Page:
How Paralegals Can Fill Legal System Gaps, A Panel Discussion
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Our justice system is changing as demand for access to court services grows. Are specially trained paralegal professionals the answer?
Across the country, states are looking for ways to grant special licenses so paralegal professionals can handle some issues that have traditionally required an attorney. New programs with names including “allied legal professionals, “limited licensing,” and “legal paraprofessionals” are opening ways to offer access to justice and, at the same time, opening pathways for paralegals to expand their roles and embrace new opportunities.
This is important stuff that affects us all, even if the stereotype is that “legal aid” projects are for indigent cases, studies find up to 40% of the legal needs of middle-class people go unaddressed due to high demand and costs. There has to be a better way. The medical community developed new ways to provide care (nurse practitioners instead of an M.D.), so why can’t we build a new tier of legal service providers?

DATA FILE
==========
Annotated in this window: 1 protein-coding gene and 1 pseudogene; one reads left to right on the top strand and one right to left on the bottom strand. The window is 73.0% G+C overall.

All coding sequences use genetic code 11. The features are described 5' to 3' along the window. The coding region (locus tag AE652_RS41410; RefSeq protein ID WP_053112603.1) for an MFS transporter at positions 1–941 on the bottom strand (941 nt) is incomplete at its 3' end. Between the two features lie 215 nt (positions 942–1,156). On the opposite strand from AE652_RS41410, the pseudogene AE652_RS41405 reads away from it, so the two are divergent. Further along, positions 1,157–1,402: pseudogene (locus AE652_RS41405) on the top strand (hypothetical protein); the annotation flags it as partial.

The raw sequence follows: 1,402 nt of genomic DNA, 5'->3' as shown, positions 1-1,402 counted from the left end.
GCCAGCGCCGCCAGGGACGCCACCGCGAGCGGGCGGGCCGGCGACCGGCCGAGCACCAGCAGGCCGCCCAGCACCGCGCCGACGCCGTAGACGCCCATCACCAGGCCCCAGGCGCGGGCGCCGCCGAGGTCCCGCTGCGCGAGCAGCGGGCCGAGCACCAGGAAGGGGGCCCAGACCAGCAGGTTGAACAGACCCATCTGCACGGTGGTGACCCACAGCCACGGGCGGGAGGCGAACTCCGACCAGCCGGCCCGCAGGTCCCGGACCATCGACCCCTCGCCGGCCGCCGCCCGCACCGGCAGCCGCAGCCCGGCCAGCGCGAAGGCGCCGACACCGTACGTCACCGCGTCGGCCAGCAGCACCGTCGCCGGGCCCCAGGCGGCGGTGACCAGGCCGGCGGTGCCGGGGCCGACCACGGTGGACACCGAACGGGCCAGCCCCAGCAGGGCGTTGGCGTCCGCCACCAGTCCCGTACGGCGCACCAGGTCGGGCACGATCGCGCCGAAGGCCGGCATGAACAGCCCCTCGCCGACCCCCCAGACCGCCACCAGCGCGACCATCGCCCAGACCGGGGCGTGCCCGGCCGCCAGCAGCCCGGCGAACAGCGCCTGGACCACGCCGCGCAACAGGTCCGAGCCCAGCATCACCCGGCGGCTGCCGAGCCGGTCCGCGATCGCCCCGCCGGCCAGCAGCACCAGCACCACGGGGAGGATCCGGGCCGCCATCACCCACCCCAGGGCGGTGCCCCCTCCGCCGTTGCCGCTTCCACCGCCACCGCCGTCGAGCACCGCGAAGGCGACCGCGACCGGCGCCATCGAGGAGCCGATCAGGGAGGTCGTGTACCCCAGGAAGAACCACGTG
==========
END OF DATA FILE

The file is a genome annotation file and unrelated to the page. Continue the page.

It's been a long slog as states individually decide how tiers of limited licensures can ensure access to justice. And it’s been contentious, maybe because the issue isn’t fully understood. Get educated and get involved with this informative episode of the Paralegal Voice.
Resources from This Episode:
The Landscape of Allied Legal Professional Programs (Report)
North Carolina Justice For All Project’s legislative proposal, “Looking Beyond Lawyers To Bridge The Civil Access To Justice Gap”
Limited License Legal Technicians, Washington State Bar
Arizona Legal Paraprofessionals (limited licensing)
American Bar Association, access commissions